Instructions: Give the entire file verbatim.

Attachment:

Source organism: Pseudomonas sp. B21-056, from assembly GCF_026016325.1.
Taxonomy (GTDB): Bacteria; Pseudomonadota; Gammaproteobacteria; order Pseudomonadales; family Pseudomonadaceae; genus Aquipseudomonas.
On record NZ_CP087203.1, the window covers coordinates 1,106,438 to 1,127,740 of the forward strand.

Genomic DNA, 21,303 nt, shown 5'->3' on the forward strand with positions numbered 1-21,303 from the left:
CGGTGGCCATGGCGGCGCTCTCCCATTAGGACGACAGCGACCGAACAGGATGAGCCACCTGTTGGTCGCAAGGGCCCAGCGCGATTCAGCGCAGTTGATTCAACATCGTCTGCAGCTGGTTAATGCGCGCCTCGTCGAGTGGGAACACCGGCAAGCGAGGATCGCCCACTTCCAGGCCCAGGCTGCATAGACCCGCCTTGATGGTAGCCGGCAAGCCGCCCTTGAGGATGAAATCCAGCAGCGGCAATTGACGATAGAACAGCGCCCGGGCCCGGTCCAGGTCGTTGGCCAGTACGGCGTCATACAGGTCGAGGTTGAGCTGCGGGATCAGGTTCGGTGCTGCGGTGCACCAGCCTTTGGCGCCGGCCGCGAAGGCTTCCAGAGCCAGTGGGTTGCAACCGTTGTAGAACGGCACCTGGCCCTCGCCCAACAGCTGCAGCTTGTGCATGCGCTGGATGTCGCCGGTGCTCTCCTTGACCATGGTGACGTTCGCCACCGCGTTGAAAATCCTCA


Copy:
Source organism: Pseudomonas sp. B21-056, from assembly GCF_026016325.1.
Taxonomy (GTDB): Bacteria; Pseudomonadota; Gammaproteobacteria; order Pseudomonadales; family Pseudomonadaceae; genus Aquipseudomonas.
On record NZ_CP087203.1, the window covers coordinates 1,106,438 to 1,127,740 of the forward strand.

Genomic DNA, 21,303 nt, shown 5'->3' on the forward strand with positions numbered 1-21,303 from the left:
CGGTGGCCATGGCGGCGCTCTCCCATTAGGACGACAGCGACCGAACAGGATGAGCCACCTGTTGGTCGCAAGGGCCCAGCGCGATTCAGCGCAGTTGATTCAACATCGTCTGCAGCTGGTTAATGCGCGCCTCGTCGAGTGGGAACACCGGCAAGCGAGGATCGCCCACTTCCAGGCCCAGGCTGCATAGACCCGCCTTGATGGTAGCCGGCAAGCCGCCCTTGAGGATGAAATCCAGCAGCGGCAATTGACGATAGAACAGCGCCCGGGCCCGGTCCAGGTCGTTGGCCAGTACGGCGTCATACAGGTCGAGGTTGAGCTGCGGGATCAGGTTCGGTGCTGCGGTGCACCAGCCTTTGGCGCCGGCCGCGAAGGCTTCCAGAGCCAGTGGGTTGCAACCGTTGTAGAACGGCACCTGGCCCTCGCCCAACAGCTGCAGCTTGTGCATGCGCTGGATGTCGCCGGTGCTCTCCTTGACCATGGTGACGTTCGCCACCGCGTTGAAAATCCTCA